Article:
Post Falls will gain more than 2,000 pounds next year.
But no one’s talking about going on a diet. The weight will all be in asphalt added to improve the road system.
“We need probably $7 million or $8 million of work to be done, and that’s conservative,” said Bill Madigan, public works director. “That’s looking at the surface of the roads and not knowing what’s underneath.”
This year, the street department repaired about three miles of streets within city limits. It put a mile of cold mix asphalt - which takes two weeks to cure - on Ninth and 11th streets, a mile of hot mix overlay on several city streets and reconstructed a mile of roads on 12th and 15th streets.
“They’re all in bad condition, a lot of them are,” said Dick Frank, streets supervisor. “We’ve done a lot of work in the past couple of years.”
Madigan estimates the city has done more work on its streets in the past year than it did in the previous 10, mostly because of better financial resources.
Next year, the city will rebuild Third Avenue, which Frank said is in the worst condition of all the city’s streets. Within the next two years, the city also will put cold-mix asphalt and a chip seal - a sprayed emulsion to seal the street - on all roads between Spokane and Idaho streets, and Mullan and Interstate 90, he said.
For now, work on the roads is finished until spring because of the weather - the city’s worst enemy in caring for its streets.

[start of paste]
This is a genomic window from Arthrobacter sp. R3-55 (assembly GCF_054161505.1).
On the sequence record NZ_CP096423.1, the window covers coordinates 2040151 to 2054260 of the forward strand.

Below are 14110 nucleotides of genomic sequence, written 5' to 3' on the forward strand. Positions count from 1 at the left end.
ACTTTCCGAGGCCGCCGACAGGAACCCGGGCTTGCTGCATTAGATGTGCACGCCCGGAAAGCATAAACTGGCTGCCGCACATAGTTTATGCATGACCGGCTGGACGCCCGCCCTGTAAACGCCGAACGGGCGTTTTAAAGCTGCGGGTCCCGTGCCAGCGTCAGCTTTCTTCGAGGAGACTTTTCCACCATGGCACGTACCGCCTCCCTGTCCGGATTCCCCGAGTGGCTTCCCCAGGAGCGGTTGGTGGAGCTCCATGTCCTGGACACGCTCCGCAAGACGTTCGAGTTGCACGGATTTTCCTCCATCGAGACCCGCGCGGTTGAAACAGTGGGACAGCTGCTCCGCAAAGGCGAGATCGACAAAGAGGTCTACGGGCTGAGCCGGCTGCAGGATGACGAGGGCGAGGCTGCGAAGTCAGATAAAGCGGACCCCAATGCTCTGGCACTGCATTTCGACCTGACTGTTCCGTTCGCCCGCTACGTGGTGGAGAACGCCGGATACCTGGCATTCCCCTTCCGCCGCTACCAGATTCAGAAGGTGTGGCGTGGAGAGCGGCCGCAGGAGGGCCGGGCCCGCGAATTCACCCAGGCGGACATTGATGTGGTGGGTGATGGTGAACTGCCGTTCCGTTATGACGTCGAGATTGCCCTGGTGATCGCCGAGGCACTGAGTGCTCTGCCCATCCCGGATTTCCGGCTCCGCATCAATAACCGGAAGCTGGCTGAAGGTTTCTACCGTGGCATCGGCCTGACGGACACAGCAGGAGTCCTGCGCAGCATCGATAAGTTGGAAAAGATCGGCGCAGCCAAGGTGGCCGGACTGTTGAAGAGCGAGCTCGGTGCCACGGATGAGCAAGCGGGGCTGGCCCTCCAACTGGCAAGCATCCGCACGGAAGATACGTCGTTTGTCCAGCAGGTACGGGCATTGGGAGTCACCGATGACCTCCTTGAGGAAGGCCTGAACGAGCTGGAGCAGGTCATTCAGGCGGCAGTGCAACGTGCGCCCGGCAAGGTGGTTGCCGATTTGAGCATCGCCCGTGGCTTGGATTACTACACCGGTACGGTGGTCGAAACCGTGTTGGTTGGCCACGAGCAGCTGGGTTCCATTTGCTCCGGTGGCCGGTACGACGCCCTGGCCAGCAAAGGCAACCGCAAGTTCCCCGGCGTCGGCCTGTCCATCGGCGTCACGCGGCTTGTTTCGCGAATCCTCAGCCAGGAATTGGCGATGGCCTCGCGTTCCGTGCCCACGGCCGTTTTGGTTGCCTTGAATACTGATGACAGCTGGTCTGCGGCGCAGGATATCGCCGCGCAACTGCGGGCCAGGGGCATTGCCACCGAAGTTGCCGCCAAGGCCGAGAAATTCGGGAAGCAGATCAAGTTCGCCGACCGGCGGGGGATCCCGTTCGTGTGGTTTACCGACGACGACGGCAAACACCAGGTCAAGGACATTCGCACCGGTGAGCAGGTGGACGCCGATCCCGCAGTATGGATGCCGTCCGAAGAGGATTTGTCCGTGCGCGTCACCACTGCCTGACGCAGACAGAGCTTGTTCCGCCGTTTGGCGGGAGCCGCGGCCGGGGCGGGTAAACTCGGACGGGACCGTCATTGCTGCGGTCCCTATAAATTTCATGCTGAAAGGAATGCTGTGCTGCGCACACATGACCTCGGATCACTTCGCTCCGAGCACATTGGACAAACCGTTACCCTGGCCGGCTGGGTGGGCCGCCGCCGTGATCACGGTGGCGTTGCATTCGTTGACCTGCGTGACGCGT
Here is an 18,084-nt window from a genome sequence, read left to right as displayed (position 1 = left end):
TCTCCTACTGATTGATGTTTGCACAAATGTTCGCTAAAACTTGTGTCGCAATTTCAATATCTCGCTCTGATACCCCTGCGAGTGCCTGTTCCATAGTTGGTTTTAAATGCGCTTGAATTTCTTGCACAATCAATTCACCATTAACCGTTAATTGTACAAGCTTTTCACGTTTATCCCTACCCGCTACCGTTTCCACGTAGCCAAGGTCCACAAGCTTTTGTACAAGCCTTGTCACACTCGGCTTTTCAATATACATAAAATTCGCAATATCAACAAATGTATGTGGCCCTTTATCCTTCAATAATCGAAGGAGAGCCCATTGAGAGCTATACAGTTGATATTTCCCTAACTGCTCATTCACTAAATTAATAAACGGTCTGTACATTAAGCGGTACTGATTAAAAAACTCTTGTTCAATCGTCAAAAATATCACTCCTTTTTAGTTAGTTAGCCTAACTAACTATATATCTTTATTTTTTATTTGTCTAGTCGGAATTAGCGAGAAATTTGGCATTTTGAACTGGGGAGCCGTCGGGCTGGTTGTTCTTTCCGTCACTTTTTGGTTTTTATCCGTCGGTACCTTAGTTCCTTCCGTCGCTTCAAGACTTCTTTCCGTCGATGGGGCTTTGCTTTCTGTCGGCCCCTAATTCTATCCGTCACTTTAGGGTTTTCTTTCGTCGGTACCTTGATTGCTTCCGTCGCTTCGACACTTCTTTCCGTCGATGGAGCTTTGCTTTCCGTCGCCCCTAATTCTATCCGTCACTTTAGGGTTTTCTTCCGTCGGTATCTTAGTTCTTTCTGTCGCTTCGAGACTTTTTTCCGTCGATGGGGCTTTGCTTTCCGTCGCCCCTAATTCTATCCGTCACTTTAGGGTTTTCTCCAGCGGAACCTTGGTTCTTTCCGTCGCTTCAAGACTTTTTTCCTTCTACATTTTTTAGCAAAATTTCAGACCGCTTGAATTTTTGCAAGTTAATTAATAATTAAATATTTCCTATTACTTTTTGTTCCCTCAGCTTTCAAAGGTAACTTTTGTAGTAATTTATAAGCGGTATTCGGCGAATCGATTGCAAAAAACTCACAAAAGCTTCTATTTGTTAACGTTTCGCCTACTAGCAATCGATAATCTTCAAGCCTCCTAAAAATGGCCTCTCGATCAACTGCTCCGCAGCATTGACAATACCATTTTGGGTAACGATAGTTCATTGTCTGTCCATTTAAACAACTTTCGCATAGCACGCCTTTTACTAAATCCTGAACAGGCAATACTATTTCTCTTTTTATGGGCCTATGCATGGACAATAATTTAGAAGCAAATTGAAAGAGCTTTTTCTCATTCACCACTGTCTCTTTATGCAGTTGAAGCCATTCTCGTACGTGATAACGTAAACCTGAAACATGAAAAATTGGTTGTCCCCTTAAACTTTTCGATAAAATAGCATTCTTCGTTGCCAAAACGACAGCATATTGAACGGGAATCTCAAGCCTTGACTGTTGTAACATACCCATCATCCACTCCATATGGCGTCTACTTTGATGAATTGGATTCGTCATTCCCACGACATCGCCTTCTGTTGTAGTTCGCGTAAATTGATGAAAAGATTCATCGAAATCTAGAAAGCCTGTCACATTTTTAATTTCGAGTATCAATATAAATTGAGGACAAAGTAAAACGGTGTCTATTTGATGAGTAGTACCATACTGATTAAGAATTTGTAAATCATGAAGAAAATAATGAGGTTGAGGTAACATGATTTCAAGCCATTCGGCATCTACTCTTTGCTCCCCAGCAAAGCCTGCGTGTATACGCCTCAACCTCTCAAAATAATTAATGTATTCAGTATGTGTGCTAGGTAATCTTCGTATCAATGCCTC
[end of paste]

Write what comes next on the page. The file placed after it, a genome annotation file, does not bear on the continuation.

“The freeze-thaw cycle kills streets,” Madigan said.
And it’s that cycle that necessitates the chip seal. The seal prevents water from soaking the ground underneath the road. If the ground under the road gets wet, it expands as it freezes and contracts as it thaws. That movement gradually deteriorates the condition of the roads.
“That which destroys the streets is not that black asphalt you see but what’s underneath,” Madigan said.
Other factors hurt the streets as well.
“As you have an increase in population, you have an increase in traffic and it’s beat the devil out of the streets,” Madigan said.
When Post Falls still was relatively small, the city could get away with a lesser quality of roads, Madigan said.
“In the past, we’ve just gone out and thrown asphalt at it,” he said. “We had just gone out and shoveled asphalt out the window and if you do that, you might as well do that with your money.”
Frank said he thinks Post Falls roads are in about as bad a condition as roads in most towns this size.
“It just takes time, manpower and money to get it done,” he said. There are seven people on the street crew.
Madigan will present a proposal to the city later this month, he said, that will give a two-year plan for street improvements.
That way, the city can start taking bids for some of the work in January and save money by getting ahead of other cities that need contractors. The report will include an analysis of all the streets in town and how much it will cost to improve them.
The Public Works Department is working on a 10-year plan as well but has not determined when that will be released.
, DataTimes ILLUSTRATION: Graphic: Anatomy of damage